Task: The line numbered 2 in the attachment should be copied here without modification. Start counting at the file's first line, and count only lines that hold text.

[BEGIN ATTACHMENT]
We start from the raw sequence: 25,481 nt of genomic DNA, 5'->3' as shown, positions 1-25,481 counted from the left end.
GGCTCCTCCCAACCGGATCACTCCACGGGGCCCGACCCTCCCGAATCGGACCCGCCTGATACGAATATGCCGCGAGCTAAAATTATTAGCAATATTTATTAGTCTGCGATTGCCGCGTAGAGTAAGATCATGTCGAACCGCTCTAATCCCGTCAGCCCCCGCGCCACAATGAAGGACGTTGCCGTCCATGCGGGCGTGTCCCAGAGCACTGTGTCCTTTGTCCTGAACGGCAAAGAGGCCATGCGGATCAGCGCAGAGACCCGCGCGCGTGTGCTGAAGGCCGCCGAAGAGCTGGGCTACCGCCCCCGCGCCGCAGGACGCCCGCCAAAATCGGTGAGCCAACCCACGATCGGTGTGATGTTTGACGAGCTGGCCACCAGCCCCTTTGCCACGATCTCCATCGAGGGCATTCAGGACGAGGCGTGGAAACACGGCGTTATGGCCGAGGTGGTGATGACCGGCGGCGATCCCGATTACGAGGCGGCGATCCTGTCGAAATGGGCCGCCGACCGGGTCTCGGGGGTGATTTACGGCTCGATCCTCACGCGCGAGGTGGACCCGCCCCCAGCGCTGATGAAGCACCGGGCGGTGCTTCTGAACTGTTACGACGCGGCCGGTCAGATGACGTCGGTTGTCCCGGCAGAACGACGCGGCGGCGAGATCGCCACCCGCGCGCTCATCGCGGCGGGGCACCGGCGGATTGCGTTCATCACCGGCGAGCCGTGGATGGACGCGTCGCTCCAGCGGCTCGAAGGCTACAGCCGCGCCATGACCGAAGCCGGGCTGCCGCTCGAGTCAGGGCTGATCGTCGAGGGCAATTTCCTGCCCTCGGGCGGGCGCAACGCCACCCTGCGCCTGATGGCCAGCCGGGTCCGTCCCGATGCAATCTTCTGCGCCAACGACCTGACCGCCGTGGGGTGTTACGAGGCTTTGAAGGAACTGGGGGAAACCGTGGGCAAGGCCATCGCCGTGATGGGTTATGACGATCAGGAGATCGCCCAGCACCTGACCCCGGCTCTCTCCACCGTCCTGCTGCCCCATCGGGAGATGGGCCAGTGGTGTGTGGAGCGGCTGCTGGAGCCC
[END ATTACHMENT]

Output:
GGCTCCTCCCAACCGGATCACTCCACGGGGCCCGACCCTCCCGAATCGGACCCGCCTGATACGAATATGCCGCGAGCTAAAATTATTAGCAATATTTATTAGTCTGCGATTGCCGCGTAGAGTAAGATCATGTCGAACCGCTCTAATCCCGTCAGCCCCCGCGCCACAATGAAGGACGTTGCCGTCCATGCGGGCGTGTCCCAGAGCACTGTGTCCTTTGTCCTGAACGGCAAAGAGGCCATGCGGATCAGCGCAGAGACCCGCGCGCGTGTGCTGAAGGCCGCCGAAGAGCTGGGCTACCGCCCCCGCGCCGCAGGACGCCCGCCAAAATCGGTGAGCCAACCCACGATCGGTGTGATGTTTGACGAGCTGGCCACCAGCCCCTTTGCCACGATCTCCATCGAGGGCATTCAGGACGAGGCGTGGAAACACGGCGTTATGGCCGAGGTGGTGATGACCGGCGGCGATCCCGATTACGAGGCGGCGATCCTGTCGAAATGGGCCGCCGACCGGGTCTCGGGGGTGATTTACGGCTCGATCCTCACGCGCGAGGTGGACCCGCCCCCAGCGCTGATGAAGCACCGGGCGGTGCTTCTGAACTGTTACGACGCGGCCGGTCAGATGACGTCGGTTGTCCCGGCAGAACGACGCGGCGGCGAGATCGCCACCCGCGCGCTCATCGCGGCGGGGCACCGGCGGATTGCGTTCATCACCGGCGAGCCGTGGATGGACGCGTCGCTCCAGCGGCTCGAAGGCTACAGCCGCGCCATGACCGAAGCCGGGCTGCCGCTCGAGTCAGGGCTGATCGTCGAGGGCAATTTCCTGCCCTCGGGCGGGCGCAACGCCACCCTGCGCCTGATGGCCAGCCGGGTCCGTCCCGATGCAATCTTCTGCGCCAACGACCTGACCGCCGTGGGGTGTTACGAGGCTTTGAAGGAACTGGGGGAAACCGTGGGCAAGGCCATCGCCGTGATGGGTTATGACGATCAGGAGATCGCCCAGCACCTGACCCCGGCTCTCTCCACCGTCCTGCTGCCCCATCGGGAGATGGGCCAGTGGTGTGTGGAGCGGCTGCTGGAGCCC